Amazon is doing a lot more to help Alexa predict what you need and ask you about it, execs tell us

  • Amazon on Wednesday previewed a new type of skill for Alexa that it calls Alexa Conversations.
  • Conversations is a tool for app developers that makes it easier for them to create skills (or apps) for the device with less code.
  • However, Alexa Conversations promise to do more than the average skill: It lets Alexa proactively string together skills in a single conversation and ask you about them.
  • The first Alexa Conversation is called “book an evening out.”
  • Read more on Business Insider’s homepage.

Amazon on Wednesday previewed a new type of skill for its Alexa voice assistant, dubbed Alexa Conversations.

Conversations is a tool for app developers that makes it easier for them to create skills (or apps) for the device with far less code. Not only does it limit the amount of programming that they must do, but it also helps the device converse with users more naturally, even if the programmer didn’t code in all the possible responses.

But its real value is that it lets Alexa proactively string together skills in a single conversation and ask you about them.

The first Alexa Conversation the Amazon team created is called “book an evening out.” Amazon vice president and head scientist of Alexa Rohit Prasad previewed this functionality on stage Wednesday at the company’s inaugural re:MARS robotics and AI show in Las Vegas.

The demo involved a person asking Alexa to buy movie tickets via Atom, a popular app for the same. After that transaction, Alexa asked if the person would be going to dinner near the theatre, brought up nearby restaurant recommendations and booked a reservation via OpenTable. And then Alexa asked if the person wanted to order an Uber for the date night and took care of that as well

Prasad didn’t say when this skill would be widely available on devices, but the company made a preview of the development technology available to programmers as of Wednesday.

In an interview with Business Insider, Amazon Smart Home VP Daniel Rausch said that conversations is just the latest way that the company is trying to make Alexa more proactive.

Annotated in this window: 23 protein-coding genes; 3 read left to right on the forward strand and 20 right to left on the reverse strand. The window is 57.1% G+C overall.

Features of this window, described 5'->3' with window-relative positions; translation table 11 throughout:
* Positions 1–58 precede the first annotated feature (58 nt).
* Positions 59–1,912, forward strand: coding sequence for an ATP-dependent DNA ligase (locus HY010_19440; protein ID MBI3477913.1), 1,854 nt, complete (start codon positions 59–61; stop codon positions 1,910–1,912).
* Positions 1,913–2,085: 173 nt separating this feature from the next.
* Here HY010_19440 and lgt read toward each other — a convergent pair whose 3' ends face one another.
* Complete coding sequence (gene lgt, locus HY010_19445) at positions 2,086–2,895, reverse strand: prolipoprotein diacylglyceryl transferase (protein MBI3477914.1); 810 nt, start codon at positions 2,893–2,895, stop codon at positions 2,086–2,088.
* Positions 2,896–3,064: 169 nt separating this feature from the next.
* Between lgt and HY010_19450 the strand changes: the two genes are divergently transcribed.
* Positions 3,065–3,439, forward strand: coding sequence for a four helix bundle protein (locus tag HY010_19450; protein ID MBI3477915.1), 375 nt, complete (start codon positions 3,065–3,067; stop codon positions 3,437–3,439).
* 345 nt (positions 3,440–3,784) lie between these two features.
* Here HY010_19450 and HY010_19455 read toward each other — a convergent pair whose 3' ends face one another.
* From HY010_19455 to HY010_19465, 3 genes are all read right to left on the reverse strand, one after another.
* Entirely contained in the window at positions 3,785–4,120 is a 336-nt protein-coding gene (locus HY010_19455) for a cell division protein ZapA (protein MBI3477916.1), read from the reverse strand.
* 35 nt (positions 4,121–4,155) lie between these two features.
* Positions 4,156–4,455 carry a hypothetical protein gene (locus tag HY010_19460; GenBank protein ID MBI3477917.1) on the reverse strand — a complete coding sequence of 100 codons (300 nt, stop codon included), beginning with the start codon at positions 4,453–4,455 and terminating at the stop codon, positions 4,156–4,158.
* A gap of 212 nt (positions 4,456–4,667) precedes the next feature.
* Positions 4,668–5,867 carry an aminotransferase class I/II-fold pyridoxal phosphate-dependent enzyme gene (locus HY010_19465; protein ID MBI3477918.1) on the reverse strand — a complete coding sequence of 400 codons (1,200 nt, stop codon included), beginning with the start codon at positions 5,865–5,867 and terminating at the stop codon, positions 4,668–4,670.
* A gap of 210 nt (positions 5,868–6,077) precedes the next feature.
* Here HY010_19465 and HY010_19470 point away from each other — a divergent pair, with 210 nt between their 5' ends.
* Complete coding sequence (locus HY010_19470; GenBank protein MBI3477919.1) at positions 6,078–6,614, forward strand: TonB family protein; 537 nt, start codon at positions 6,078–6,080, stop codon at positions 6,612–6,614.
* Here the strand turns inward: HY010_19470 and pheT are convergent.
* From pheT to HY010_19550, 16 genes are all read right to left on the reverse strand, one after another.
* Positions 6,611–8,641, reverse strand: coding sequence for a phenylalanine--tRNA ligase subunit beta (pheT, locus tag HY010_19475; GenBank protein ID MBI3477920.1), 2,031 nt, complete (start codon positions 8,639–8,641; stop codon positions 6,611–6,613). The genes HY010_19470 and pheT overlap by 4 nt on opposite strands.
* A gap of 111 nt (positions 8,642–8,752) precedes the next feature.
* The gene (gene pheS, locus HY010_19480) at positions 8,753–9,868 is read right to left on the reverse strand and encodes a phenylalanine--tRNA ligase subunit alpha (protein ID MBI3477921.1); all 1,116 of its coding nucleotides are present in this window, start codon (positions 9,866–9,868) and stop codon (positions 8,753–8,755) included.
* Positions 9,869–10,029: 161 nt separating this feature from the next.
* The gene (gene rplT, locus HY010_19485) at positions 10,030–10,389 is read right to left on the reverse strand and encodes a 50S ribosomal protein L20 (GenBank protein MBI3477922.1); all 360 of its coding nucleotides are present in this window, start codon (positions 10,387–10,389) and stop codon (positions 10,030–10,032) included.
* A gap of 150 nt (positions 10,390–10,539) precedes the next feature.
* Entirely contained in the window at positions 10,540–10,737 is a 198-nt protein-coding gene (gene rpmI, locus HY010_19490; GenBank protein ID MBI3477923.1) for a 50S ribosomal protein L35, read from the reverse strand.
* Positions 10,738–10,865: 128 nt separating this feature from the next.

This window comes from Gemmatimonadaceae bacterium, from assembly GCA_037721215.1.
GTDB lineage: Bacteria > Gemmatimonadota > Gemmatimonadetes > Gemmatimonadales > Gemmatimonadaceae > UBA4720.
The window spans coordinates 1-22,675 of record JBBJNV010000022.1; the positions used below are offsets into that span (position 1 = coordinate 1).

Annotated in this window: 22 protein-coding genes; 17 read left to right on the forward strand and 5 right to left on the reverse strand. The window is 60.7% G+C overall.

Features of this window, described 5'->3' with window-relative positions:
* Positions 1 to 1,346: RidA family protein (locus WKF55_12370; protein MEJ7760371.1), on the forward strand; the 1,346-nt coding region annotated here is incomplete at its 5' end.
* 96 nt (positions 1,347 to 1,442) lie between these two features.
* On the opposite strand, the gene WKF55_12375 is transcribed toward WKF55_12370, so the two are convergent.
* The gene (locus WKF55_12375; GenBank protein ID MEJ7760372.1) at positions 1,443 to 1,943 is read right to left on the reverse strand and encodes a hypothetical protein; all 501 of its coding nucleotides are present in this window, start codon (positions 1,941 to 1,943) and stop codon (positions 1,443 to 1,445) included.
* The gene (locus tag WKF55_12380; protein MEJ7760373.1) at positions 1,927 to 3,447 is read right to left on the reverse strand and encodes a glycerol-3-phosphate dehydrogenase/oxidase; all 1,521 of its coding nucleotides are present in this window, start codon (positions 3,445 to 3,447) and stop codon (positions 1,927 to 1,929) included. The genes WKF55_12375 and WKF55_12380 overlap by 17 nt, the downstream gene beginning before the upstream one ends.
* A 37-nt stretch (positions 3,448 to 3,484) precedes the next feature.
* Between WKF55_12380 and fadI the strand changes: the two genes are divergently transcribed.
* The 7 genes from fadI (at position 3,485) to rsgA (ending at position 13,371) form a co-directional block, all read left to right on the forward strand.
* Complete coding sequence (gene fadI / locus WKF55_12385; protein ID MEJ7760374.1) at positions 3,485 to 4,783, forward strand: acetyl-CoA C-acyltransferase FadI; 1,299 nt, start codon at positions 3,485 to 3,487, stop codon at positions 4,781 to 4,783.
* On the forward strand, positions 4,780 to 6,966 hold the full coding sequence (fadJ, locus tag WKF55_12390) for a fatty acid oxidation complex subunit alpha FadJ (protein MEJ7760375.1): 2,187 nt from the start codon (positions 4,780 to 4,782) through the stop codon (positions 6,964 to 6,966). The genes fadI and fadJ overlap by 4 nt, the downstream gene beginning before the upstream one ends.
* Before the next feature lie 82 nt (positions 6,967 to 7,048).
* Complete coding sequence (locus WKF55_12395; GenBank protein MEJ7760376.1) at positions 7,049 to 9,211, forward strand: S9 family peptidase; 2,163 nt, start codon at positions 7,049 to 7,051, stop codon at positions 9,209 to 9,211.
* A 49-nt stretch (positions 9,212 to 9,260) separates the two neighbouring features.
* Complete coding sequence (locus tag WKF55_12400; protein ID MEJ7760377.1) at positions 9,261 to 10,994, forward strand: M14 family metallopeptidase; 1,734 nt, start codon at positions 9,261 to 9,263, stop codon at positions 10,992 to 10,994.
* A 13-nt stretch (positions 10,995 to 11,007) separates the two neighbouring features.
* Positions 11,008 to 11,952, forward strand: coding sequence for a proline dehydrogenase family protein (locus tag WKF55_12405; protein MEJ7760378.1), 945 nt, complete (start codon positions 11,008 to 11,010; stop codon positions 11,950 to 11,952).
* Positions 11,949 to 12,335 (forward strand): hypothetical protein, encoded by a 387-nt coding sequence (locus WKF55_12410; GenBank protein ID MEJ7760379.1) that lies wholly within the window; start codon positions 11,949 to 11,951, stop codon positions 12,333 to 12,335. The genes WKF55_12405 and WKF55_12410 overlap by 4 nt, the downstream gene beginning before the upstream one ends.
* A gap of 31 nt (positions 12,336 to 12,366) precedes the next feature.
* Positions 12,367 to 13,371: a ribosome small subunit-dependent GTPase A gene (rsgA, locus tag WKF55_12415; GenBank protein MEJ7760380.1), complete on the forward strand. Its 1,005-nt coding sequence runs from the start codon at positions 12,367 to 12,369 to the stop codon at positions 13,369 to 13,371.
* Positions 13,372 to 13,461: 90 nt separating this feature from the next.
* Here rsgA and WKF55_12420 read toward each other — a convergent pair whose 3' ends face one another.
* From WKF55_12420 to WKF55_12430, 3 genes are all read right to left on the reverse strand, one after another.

Daniel rausch amazon ifa 2018IFA press / IMGAmazon Vice president Daniel Rausch

Also on tap is an Alexa that can learn from your use of the device and make predictions on what you need based on what’s going on, or what room you are in.

Rausch highlights features like Alexa Guard, a new feature that listens for sounds like glass breaking or a fire alarm. If Alexa hears these things it can wake you up, tell you about the noise, and ask you if you want it take action in response.

Amazon has also launched a feature called “hunches,” which is when Alexa notices that something is out of sorts. For instance, if it sees you haven’t locked your doors before going to bed, Rausch said.

Rausch tells us there are now 60,000 Alexa-enabled smart home devices in the market.

Hints of what comes next

Dave Limp, senior vice president of Amazon Devices & Services, the engineer generally credited for spearheading Alexa, told reporters on Wednesday during a press conference that he’s also testing a smarter version of Alexa in his home. This version understands what you want based on what room you are in.

“As you can imagine, I have a very Alexa-fied home,” Limp said, explaining that he has an Alexa in almost every room of his house and also a bunch of third-party Alexa products.

“If I walk into a room of my house, I don’t have to say, ‘Turn lights on in kitchen or living room,'” he explained. After a one-time setup, the Alexa in the room “understands context” and knows to turn the lights on in that room ” I can say watch ‘X,Y,Z on Netflix’ and it knows what room I’m in” and what TV to turn on, he said.

The tech behind this smarter Alexa is “early innings but a lot work of a bunch of teams is going on,” Limp said.

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